On the first day of testimony, prosecutors played clips from the audiobook recording of Hunter’s 2021 memoir “Beautiful Things.” For nearly an hour, jurors, several of whom had lost loved ones to addiction, listened as Hunter described the depths of his addiction, from being ripped off by fellow drug addicts to roaming homeless encampments in Los Angeles to buy crack.

The most emotional parts of the trial involved the testimony from those closest to Hunter Biden, including his daughter Naomi, his ex-girlfriend and his brother’s widow Hallie Biden and his ex-wife, Kathleen Buhle.

Though the questions they faced were aimed at determining whether Hunter was using drugs in 2018, the effect Hunter’s drug use had on their own lives was inescapable.

On the third day of the trial, prosecutors called Buhle, who was married to Hunter for more than two decades until their divorce was finalized in 2017, to the stand. She testified about drugs and paraphernalia she found in Hunter’s car multiple times, including in 2018, when she would check it before their daughters used the vehicle.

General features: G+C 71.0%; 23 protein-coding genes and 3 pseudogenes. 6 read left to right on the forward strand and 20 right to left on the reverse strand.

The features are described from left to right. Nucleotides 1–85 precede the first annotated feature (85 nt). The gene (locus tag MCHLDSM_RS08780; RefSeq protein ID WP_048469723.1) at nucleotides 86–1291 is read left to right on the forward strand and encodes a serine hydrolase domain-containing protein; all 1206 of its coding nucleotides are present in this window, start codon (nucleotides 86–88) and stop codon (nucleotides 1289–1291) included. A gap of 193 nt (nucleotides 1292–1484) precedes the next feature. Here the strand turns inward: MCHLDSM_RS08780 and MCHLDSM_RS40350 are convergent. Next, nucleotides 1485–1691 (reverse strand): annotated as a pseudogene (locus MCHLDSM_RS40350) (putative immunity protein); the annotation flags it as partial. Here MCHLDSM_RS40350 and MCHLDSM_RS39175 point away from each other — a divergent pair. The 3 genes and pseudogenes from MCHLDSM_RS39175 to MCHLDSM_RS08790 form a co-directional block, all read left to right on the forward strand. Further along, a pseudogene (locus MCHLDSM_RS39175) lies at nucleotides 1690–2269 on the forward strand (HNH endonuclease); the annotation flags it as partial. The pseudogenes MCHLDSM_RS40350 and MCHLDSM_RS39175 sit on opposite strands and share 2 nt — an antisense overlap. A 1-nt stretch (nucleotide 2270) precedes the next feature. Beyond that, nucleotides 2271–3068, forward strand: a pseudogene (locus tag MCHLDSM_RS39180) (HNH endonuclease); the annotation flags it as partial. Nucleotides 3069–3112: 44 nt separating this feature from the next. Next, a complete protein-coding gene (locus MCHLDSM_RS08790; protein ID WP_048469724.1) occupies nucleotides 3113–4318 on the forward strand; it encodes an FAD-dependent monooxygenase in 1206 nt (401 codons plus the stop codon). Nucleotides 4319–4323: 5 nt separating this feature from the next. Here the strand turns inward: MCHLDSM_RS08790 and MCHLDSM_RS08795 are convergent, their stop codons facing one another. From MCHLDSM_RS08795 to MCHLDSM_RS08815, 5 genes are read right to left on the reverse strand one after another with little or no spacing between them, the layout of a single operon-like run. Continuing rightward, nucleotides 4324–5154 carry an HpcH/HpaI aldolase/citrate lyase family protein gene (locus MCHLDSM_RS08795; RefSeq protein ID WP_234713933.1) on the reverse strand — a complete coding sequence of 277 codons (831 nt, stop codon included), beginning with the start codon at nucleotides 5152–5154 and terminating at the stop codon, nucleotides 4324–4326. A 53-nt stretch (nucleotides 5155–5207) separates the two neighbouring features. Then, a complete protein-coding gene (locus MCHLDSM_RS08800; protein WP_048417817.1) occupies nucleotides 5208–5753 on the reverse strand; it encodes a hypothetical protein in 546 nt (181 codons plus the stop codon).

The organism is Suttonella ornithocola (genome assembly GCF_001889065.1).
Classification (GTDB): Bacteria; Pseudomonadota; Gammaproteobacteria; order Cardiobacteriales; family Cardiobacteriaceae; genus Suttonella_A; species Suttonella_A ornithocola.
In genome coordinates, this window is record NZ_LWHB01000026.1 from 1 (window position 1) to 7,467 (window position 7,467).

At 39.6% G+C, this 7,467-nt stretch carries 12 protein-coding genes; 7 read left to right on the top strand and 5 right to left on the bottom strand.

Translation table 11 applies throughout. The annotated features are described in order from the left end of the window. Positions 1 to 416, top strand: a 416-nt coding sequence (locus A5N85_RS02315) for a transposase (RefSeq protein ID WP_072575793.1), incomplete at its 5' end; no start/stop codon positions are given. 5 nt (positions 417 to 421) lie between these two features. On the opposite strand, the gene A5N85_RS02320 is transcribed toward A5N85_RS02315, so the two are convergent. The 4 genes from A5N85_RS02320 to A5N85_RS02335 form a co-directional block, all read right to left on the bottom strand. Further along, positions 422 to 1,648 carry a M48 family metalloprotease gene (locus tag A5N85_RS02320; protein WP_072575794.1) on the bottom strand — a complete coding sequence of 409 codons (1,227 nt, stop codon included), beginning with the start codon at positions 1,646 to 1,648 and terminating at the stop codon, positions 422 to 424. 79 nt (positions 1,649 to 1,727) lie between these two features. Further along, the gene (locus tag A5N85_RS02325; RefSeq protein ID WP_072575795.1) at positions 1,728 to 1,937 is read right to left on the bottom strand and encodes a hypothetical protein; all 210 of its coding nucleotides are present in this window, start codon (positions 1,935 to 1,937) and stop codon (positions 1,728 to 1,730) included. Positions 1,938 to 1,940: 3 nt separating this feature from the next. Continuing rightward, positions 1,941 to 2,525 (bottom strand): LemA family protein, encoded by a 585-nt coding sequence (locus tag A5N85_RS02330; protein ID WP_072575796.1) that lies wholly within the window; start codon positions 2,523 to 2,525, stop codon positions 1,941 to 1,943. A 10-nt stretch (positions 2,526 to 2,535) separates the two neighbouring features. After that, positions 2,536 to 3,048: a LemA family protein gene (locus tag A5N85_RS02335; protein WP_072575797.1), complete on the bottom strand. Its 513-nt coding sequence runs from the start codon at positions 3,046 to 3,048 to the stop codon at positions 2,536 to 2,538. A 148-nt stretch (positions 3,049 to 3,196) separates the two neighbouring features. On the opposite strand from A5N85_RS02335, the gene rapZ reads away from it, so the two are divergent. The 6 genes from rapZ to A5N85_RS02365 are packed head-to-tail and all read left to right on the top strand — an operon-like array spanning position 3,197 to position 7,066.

Buhle, who was ordered to testify under a subpoena, told the court that she learned of Hunter Biden’s drug use in 2015. He moved out of their home after she discovered a crack pipe, but the couple didn’t officially separate until she learned of his infidelity. The two did not interact while she was in the courtroom.

Hallie Biden, who was dating Hunter Biden at the time he bought the gun, was another key witness for the prosecution. The two grew close in the wake of Beau Biden’s death and publicly announced their relationship in March 2017. President Biden said in a statement on behalf of himself and his wife that Hunter and Hallie had their “full and complete support and we are happy for them.”